Texas Drops COVID Restrictions ‘100%’ Despite Second Highest Number Of Cases In US

by : Emily Brown on :
Texas Drops COVID Restrictions '100%' Despite Second Highest Number Of Cases In USPA Images

Texas is among a number of US states dropping coronavirus restrictions despite public health officials strongly encouraging the measures stay in place. 

Governor Greg Abbott made the announcement during a Lubbock Chamber of Commerce event on Tuesday, March 2, where he issued an executive order rescinding most of his earlier executive orders, including a mask mandate.


Abbott also announced that businesses of any type will be allowed to open with no restrictions from March 10.

The governor justified the move by stating that ‘too many Texans have been sidelined from employment opportunities’ and that ‘too many small business owners have struggled to pay their bills.’

He commented: ‘This must end. It is now time to open Texas 100%.’


The move comes amid a drop in coronavirus cases across the US, though Texas has suffered badly throughout the pandemic and has recorded more than 2.6 million cases; the second-highest number of cases in the country. California has recorded the highest number of cases with 3,577,497, according to The New York Times.

Texas covid vaccinePA Images

Abbott claimed Texans had ‘mastered the daily habits to avoid getting COVID’ in the last year, and noted that 5.7 million vaccine shots had been administered in the state as of Tuesday.

The governor also pointed out there is a surplus of personal protective equipment (PPE) and ’10 million Texans have recovered from COVID.’


He stressed that ‘removing state mandates does not end personal responsibility and caring for your family members, friends and others in your community,’, though added: ‘People and businesses don’t need the state telling them how to operate.’

Abbott has said county judges can impose local restrictions if hospitalisations in the state rise to more than 15% of the region’s hospital bed capacity for seven days straight, however they cannot impose occupancy restrictions of less than 50%, or impose penalties against people who don’t wear masks.

In spite of Abbott’s announcement, the mayors of Mission, Houston and Dallas have all said they would continue to encourage mask wearing or require masks in their respective city buildings, CBS 58 reports.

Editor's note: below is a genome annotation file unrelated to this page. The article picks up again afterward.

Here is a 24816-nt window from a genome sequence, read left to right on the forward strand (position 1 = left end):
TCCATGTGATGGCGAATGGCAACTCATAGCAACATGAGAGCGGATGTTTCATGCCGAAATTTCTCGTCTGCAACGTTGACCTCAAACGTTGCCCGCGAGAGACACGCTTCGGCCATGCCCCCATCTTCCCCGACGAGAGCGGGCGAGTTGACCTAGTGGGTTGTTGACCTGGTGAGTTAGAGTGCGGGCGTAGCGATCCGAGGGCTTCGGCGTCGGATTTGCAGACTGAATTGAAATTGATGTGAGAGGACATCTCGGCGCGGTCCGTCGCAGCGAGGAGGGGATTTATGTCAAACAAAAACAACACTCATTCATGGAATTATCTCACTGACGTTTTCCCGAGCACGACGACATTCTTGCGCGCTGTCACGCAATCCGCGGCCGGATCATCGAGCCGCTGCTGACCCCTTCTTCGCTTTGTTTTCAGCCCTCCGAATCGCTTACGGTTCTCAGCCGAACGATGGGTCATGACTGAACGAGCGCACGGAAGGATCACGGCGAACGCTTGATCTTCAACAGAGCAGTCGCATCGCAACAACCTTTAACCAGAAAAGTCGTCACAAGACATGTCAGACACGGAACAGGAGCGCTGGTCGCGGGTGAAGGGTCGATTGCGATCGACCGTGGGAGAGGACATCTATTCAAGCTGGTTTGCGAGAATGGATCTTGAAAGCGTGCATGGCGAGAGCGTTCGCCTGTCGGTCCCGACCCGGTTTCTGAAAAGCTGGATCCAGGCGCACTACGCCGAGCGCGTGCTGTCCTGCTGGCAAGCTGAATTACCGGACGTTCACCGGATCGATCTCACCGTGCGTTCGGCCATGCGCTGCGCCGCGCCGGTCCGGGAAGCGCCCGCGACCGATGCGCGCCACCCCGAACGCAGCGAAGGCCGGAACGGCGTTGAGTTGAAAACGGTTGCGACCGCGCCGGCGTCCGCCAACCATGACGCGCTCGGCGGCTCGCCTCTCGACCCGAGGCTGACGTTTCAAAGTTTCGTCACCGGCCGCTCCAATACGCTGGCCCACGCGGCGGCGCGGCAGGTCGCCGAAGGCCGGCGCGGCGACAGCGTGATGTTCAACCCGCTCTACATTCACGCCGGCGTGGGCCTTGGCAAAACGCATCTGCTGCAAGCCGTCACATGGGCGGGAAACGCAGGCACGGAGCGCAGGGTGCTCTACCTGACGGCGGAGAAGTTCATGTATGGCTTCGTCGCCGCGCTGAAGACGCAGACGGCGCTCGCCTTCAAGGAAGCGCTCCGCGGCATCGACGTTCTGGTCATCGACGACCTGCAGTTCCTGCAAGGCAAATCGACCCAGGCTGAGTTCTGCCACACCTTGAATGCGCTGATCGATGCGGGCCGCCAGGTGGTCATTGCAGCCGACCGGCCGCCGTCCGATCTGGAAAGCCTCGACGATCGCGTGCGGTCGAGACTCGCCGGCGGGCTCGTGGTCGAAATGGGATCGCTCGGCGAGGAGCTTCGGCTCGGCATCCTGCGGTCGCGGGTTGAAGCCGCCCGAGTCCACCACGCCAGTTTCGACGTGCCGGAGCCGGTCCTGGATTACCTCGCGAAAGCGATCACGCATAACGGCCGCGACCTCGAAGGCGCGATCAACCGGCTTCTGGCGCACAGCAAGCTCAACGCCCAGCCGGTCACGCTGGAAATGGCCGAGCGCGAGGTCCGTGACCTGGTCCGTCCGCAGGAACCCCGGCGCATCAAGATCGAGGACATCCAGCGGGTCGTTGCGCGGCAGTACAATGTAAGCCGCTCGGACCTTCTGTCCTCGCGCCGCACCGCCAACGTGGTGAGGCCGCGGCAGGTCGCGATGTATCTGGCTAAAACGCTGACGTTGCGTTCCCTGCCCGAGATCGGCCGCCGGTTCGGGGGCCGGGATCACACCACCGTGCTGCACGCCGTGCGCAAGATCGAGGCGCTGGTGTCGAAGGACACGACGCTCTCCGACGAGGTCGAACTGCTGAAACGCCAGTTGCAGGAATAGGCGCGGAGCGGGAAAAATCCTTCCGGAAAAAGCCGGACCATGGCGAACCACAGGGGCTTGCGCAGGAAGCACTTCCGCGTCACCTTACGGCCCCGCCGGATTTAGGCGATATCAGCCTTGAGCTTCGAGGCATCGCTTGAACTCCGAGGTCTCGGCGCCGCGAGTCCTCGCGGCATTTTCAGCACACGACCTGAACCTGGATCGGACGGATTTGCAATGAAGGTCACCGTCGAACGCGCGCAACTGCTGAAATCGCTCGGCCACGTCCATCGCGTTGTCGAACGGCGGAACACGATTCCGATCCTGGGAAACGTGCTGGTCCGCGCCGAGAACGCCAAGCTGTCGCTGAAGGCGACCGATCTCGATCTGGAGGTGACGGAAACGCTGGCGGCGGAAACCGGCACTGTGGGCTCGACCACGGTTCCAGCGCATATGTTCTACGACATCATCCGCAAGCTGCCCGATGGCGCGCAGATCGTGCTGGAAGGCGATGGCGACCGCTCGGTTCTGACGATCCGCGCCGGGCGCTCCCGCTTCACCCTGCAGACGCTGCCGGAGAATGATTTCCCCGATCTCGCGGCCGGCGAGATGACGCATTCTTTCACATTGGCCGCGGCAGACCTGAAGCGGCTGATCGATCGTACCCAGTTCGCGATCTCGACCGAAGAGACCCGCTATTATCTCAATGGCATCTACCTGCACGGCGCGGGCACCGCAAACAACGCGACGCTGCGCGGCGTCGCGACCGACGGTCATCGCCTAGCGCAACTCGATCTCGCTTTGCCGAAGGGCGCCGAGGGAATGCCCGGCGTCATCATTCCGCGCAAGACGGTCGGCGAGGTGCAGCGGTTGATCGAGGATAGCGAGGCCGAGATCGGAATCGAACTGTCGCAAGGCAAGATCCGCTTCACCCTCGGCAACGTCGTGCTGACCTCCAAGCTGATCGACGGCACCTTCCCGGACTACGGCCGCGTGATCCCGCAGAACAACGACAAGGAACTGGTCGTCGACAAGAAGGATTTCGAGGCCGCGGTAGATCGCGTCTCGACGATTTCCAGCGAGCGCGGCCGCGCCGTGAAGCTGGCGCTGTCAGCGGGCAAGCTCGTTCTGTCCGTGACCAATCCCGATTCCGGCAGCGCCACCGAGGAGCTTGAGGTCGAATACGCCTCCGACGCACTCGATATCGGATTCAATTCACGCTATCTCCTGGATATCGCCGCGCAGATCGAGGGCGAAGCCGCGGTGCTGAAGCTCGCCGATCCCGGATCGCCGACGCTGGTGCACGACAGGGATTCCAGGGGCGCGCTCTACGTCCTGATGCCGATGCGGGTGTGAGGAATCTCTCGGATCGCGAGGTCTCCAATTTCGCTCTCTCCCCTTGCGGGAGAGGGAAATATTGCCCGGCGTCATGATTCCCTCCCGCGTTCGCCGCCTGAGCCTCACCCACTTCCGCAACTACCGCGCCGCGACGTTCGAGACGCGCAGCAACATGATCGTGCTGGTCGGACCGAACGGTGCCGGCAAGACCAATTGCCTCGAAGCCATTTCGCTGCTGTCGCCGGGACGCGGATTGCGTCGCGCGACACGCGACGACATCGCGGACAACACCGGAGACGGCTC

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Responding to the news on Tuesday, Houston Mayor Sylvester Turner said Abbott’s decision ‘really undermines all of the sacrifices that have been made by medical professionals, doctors, nurses, EMS workers, firefighters, police officers, municipal workers, people in the community.’

Texas Democratic Party Chair Gilberto Hinojosa has also hit back at the move, claiming that the decision to remove the statewide mandate while ‘preaching personal responsibility’ is an ‘an abdication of [Abbott’s] own personal and professional responsibility to keep Texans safe.’

Greg AbbottPA Images

Hinojosa continued: ‘By removing all previous state mandates and opening the state to 100%, Governor Abbott, who has never taken this pandemic seriously, is doing what he does best: leaving Texans to fend for themselves.’


Speaking to CNN, Dr. Peter Hotez, co-director of the Center for Vaccine Development at Texas Children’s Hospital, stressed: ‘This is not a time to relax restrictions – especially the governors who are all high-fiving themselves saying we’re out of this. We’re not.’

Mississippi Governor Tate Reeves also announced on Tuesday that all county mask mandates would end in the state and that business can reopen at 100% capacity. Similar steps have also been taken in Florida, despite the warnings from health officials.

If you’ve been affected by coronavirus and want up to date advice, visit the Gov.uk help page here. If you need medical help call NHS 111 or visit online.

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Emily Brown

Emily Brown first began delivering important news stories aged just 13, when she launched her career with a paper round. She graduated with a BA Hons in English Language in the Media from Lancaster University, and went on to become a freelance writer and blogger. Emily contributed to The Sunday Times Travel Magazine and Student Problems before becoming a journalist at UNILAD, where she works on breaking news as well as longer form features.

Topics: News, Coronavirus, COVID-19, Greg Abbott, Restrictions, Texas


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